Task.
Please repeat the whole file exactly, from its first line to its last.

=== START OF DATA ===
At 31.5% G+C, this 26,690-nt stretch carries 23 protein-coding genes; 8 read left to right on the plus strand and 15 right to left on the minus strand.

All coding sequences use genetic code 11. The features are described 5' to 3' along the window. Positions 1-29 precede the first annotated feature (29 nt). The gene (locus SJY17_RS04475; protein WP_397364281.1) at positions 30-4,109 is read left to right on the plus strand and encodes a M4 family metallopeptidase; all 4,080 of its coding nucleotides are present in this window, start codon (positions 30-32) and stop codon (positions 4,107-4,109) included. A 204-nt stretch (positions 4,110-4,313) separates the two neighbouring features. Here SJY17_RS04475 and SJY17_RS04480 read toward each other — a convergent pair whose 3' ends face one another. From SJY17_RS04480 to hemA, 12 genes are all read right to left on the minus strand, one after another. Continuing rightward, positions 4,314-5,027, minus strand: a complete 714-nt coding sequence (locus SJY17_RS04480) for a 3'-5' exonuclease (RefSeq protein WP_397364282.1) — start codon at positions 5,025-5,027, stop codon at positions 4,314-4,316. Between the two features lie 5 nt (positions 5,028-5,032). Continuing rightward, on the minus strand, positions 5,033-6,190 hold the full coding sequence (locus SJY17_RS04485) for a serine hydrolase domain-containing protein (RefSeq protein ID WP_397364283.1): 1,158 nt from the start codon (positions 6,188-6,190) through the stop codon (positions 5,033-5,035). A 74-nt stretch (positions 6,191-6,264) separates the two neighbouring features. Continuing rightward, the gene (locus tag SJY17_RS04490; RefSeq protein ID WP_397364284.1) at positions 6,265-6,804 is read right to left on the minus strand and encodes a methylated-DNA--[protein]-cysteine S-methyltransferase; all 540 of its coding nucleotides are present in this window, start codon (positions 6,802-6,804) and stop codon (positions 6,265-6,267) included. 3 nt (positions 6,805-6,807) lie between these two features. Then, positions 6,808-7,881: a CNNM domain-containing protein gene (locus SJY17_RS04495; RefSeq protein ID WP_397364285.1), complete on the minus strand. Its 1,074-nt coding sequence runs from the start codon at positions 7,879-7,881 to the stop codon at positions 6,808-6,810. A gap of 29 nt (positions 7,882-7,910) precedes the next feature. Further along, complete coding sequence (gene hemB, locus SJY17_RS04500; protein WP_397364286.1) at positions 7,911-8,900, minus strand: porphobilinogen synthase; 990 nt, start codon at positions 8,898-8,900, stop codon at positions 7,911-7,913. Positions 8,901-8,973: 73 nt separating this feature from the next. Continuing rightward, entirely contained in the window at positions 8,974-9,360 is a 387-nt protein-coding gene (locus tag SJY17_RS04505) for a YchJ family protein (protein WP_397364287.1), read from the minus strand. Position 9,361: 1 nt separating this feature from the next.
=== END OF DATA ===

At 31.5% G+C, this 26,690-nt stretch carries 23 protein-coding genes; 8 read left to right on the plus strand and 15 right to left on the minus strand.

All coding sequences use genetic code 11. The features are described 5' to 3' along the window. Positions 1-29 precede the first annotated feature (29 nt). The gene (locus SJY17_RS04475; protein WP_397364281.1) at positions 30-4,109 is read left to right on the plus strand and encodes a M4 family metallopeptidase; all 4,080 of its coding nucleotides are present in this window, start codon (positions 30-32) and stop codon (positions 4,107-4,109) included. A 204-nt stretch (positions 4,110-4,313) separates the two neighbouring features. Here SJY17_RS04475 and SJY17_RS04480 read toward each other — a convergent pair whose 3' ends face one another. From SJY17_RS04480 to hemA, 12 genes are all read right to left on the minus strand, one after another. Continuing rightward, positions 4,314-5,027, minus strand: a complete 714-nt coding sequence (locus SJY17_RS04480) for a 3'-5' exonuclease (RefSeq protein WP_397364282.1) — start codon at positions 5,025-5,027, stop codon at positions 4,314-4,316. Between the two features lie 5 nt (positions 5,028-5,032). Continuing rightward, on the minus strand, positions 5,033-6,190 hold the full coding sequence (locus SJY17_RS04485) for a serine hydrolase domain-containing protein (RefSeq protein ID WP_397364283.1): 1,158 nt from the start codon (positions 6,188-6,190) through the stop codon (positions 5,033-5,035). A 74-nt stretch (positions 6,191-6,264) separates the two neighbouring features. Continuing rightward, the gene (locus tag SJY17_RS04490; RefSeq protein ID WP_397364284.1) at positions 6,265-6,804 is read right to left on the minus strand and encodes a methylated-DNA--[protein]-cysteine S-methyltransferase; all 540 of its coding nucleotides are present in this window, start codon (positions 6,802-6,804) and stop codon (positions 6,265-6,267) included. 3 nt (positions 6,805-6,807) lie between these two features. Then, positions 6,808-7,881: a CNNM domain-containing protein gene (locus SJY17_RS04495; RefSeq protein ID WP_397364285.1), complete on the minus strand. Its 1,074-nt coding sequence runs from the start codon at positions 7,879-7,881 to the stop codon at positions 6,808-6,810. A gap of 29 nt (positions 7,882-7,910) precedes the next feature. Further along, complete coding sequence (gene hemB, locus SJY17_RS04500; protein WP_397364286.1) at positions 7,911-8,900, minus strand: porphobilinogen synthase; 990 nt, start codon at positions 8,898-8,900, stop codon at positions 7,911-7,913. Positions 8,901-8,973: 73 nt separating this feature from the next. Continuing rightward, entirely contained in the window at positions 8,974-9,360 is a 387-nt protein-coding gene (locus tag SJY17_RS04505) for a YchJ family protein (protein WP_397364287.1), read from the minus strand. Position 9,361: 1 nt separating this feature from the next.